Pennsylvania Kitchen Fire Kills Boy, Injures Father


An accidental fire claimed one nine-year-old boy in East Coventry Township, Penn. early Sunday morning.

The blaze started in the kitchen, and Ridge Fire Company members believe the boy died from smoke inhalation, according to 69News. The father came home early Sunday morning and attempted to save his son, but suffered arm injuries in the rescue attempt. Firefighters pulled him out shortly after, but he died at the scene.

Authorities haven’t found the firestarter, and don’t suspect foul play. They did not announce if the home had working smoke detectors. Teddy bears mourning the family’s son were left by neighbors in the driveway.

The kitchen is one of the deadliest rooms in the house. Ovens and other appliances draw a lot of power, and in many parts of the country, may feature open flames. But if your cooking equipment is malfunctioning, it may not be your job to deal with the problems plaguing your home. Your landlord could be on the hook.

Holding Your Landlord Accountable

Cooking materials are the leading cause of home fire injuries, according the National Fire Protection Association. Making sure your family prepares for a fire and understands what can cause one is critical to ensuring your safety.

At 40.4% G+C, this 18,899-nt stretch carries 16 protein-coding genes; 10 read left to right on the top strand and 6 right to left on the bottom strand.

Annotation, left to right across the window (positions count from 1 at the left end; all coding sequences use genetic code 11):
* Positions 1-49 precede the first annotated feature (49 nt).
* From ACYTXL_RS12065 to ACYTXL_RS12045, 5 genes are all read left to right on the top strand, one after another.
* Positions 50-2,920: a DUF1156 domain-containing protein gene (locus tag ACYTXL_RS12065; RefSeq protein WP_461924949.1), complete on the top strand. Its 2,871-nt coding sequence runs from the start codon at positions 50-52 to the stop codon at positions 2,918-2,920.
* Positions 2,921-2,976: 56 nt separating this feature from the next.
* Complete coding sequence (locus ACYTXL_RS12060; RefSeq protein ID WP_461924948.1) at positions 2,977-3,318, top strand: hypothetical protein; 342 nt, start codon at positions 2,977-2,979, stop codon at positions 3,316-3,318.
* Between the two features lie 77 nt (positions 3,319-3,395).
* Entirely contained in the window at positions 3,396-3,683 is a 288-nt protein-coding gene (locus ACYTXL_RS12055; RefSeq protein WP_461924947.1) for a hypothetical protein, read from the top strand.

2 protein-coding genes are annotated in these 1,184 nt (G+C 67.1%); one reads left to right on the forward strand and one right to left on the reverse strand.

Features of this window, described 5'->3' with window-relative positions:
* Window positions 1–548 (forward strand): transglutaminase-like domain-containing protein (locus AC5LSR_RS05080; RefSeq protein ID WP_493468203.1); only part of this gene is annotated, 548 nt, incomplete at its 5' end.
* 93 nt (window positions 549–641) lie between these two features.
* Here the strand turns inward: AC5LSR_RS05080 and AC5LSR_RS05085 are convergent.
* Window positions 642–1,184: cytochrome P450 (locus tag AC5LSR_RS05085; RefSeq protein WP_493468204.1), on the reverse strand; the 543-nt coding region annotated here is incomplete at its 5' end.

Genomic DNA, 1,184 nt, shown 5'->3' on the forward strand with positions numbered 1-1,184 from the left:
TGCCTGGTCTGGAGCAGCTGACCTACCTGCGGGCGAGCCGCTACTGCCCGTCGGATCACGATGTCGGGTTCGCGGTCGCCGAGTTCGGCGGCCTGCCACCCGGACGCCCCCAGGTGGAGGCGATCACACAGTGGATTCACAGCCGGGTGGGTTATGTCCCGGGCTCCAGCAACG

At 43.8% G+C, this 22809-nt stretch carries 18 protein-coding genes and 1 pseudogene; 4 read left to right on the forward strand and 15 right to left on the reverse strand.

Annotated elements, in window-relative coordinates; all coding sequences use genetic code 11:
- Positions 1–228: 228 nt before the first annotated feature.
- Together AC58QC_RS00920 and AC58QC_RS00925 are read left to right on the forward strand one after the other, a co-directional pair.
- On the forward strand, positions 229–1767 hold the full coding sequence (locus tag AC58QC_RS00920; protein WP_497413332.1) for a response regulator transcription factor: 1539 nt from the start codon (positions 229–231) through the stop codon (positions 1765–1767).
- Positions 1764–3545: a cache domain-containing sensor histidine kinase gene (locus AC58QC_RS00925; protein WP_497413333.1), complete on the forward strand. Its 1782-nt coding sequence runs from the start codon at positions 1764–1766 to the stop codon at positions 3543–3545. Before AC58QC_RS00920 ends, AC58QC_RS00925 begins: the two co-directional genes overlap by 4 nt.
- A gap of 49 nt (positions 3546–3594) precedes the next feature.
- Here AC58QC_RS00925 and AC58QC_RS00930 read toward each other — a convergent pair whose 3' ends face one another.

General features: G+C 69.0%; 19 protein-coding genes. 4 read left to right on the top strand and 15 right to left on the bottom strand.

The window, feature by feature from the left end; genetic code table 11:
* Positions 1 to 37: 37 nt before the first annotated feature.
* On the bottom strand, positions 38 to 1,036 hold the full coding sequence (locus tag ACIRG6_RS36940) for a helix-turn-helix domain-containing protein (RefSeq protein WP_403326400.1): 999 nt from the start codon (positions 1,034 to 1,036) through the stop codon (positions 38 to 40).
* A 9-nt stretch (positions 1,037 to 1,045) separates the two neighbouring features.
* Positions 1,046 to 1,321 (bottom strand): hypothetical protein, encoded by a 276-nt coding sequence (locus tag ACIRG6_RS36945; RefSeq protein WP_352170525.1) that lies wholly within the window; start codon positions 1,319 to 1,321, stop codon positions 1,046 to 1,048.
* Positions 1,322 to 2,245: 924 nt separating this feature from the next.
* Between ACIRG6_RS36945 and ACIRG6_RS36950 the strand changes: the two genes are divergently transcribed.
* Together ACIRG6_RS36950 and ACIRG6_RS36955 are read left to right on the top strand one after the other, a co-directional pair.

Smart moves like creating an emergency plan, practicing responsible cooking, and teaching your children the importance of fire safety may help your family survive a blaze.

But watching your pots and pans while you cook and practicing responsibility in the kitchen can only take you so far. A careless landlord may be on the hook for dangers like faulty wiring or broken appliances. Frayed wires and malfunctioning dryers and ovens contribute to fires, and keeping up on maintenance is key to protecting your home. That maintenance may fall to your landlord, depending on the city and state you’re in.

If it’s not up to date, you could be left in harm’s way. Landlords may also cut corners in the name of convenience, installing subpar — or no — smoke detectors, and blocking hallways or fire escapes. We’ve seen every trick in the book, and most of them mean trouble for you. If you believe your property owner or landlord neglected their responsibilities and you suffered, our attorneys may be able to help.

With the fire under control and investigations proceeding, the community is rallying around the family, according to 6ABC. “I think there’s a lot of people who will help out the family, even if it’s just a small amount of money, just helping,” neighbor Laurin Markle said.

(Editor’s Note: This is a news story from the ‘Morgan Monitor,’ a news wire offering legal perspectives on news in your community.)

Feature photo not of the house fire described.